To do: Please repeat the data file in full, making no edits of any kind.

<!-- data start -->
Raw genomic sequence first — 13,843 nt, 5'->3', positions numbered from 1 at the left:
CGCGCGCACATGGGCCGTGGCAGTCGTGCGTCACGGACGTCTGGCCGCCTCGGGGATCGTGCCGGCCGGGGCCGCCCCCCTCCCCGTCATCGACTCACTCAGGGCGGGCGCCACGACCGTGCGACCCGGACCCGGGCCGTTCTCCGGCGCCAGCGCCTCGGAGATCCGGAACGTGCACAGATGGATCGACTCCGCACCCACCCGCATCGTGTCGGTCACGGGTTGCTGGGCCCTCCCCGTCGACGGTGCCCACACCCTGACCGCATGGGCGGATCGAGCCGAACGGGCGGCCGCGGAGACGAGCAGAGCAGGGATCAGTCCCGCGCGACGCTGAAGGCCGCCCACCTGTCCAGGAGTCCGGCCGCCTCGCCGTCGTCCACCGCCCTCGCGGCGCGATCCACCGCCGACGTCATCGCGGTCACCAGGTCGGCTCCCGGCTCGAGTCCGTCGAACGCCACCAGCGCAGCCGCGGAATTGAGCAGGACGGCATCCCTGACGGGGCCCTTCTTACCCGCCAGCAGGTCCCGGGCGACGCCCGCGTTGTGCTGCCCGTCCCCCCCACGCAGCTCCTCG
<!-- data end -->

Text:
Raw genomic sequence first — 13,843 nt, 5'->3', positions numbered from 1 at the left:
CGCGCGCACATGGGCCGTGGCAGTCGTGCGTCACGGACGTCTGGCCGCCTCGGGGATCGTGCCGGCCGGGGCCGCCCCCCTCCCCGTCATCGACTCACTCAGGGCGGGCGCCACGACCGTGCGACCCGGACCCGGGCCGTTCTCCGGCGCCAGCGCCTCGGAGATCCGGAACGTGCACAGATGGATCGACTCCGCACCCACCCGCATCGTGTCGGTCACGGGTTGCTGGGCCCTCCCCGTCGACGGTGCCCACACCCTGACCGCATGGGCGGATCGAGCCGAACGGGCGGCCGCGGAGACGAGCAGAGCAGGGATCAGTCCCGCGCGACGCTGAAGGCCGCCCACCTGTCCAGGAGTCCGGCCGCCTCGCCGTCGTCCACCGCCCTCGCGGCGCGATCCACCGCCGACGTCATCGCGGTCACCAGGTCGGCTCCCGGCTCGAGTCCGTCGAACGCCACCAGCGCAGCCGCGGAATTGAGCAGGACGGCATCCCTGACGGGGCCCTTCTTACCCGCCAGCAGGTCCCGGGCGACGCCCGCGTTGTGCTGCCCGTCCCCCCCACGCAGCTCCTCG